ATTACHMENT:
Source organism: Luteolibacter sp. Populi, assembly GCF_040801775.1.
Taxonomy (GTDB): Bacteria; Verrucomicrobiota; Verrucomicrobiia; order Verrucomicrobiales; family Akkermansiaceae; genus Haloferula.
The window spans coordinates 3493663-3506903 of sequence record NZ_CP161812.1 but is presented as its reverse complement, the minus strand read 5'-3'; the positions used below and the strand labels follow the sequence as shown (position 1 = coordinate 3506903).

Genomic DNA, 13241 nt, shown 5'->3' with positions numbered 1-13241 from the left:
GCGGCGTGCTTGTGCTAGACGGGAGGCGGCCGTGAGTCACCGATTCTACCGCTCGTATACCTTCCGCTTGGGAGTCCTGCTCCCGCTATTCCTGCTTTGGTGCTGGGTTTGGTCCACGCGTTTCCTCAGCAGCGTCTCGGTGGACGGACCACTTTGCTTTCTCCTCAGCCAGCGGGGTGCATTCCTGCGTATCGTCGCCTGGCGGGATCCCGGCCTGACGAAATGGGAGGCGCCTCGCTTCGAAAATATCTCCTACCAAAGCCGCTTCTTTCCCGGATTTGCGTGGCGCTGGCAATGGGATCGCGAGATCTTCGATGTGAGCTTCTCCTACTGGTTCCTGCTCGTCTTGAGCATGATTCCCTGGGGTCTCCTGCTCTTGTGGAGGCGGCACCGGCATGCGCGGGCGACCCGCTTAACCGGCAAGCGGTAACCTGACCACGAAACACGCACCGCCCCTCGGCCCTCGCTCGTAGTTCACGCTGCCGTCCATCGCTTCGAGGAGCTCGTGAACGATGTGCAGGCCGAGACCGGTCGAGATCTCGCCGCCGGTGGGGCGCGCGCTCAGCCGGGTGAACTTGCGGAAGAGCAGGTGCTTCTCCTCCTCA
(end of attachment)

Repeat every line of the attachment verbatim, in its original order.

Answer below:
Source organism: Luteolibacter sp. Populi, assembly GCF_040801775.1.
Taxonomy (GTDB): Bacteria; Verrucomicrobiota; Verrucomicrobiia; order Verrucomicrobiales; family Akkermansiaceae; genus Haloferula.
The window spans coordinates 3493663-3506903 of sequence record NZ_CP161812.1 but is presented as its reverse complement, the minus strand read 5'-3'; the positions used below and the strand labels follow the sequence as shown (position 1 = coordinate 3506903).

Genomic DNA, 13241 nt, shown 5'->3' with positions numbered 1-13241 from the left:
GCGGCGTGCTTGTGCTAGACGGGAGGCGGCCGTGAGTCACCGATTCTACCGCTCGTATACCTTCCGCTTGGGAGTCCTGCTCCCGCTATTCCTGCTTTGGTGCTGGGTTTGGTCCACGCGTTTCCTCAGCAGCGTCTCGGTGGACGGACCACTTTGCTTTCTCCTCAGCCAGCGGGGTGCATTCCTGCGTATCGTCGCCTGGCGGGATCCCGGCCTGACGAAATGGGAGGCGCCTCGCTTCGAAAATATCTCCTACCAAAGCCGCTTCTTTCCCGGATTTGCGTGGCGCTGGCAATGGGATCGCGAGATCTTCGATGTGAGCTTCTCCTACTGGTTCCTGCTCGTCTTGAGCATGATTCCCTGGGGTCTCCTGCTCTTGTGGAGGCGGCACCGGCATGCGCGGGCGACCCGCTTAACCGGCAAGCGGTAACCTGACCACGAAACACGCACCGCCCCTCGGCCCTCGCTCGTAGTTCACGCTGCCGTCCATCGCTTCGAGGAGCTCGTGAACGATGTGCAGGCCGAGACCGGTCGAGATCTCGCCGCCGGTGGGGCGCGCGCTCAGCCGGGTGAACTTGCGGAAGAGCAGGTGCTTCTCCTCCTCA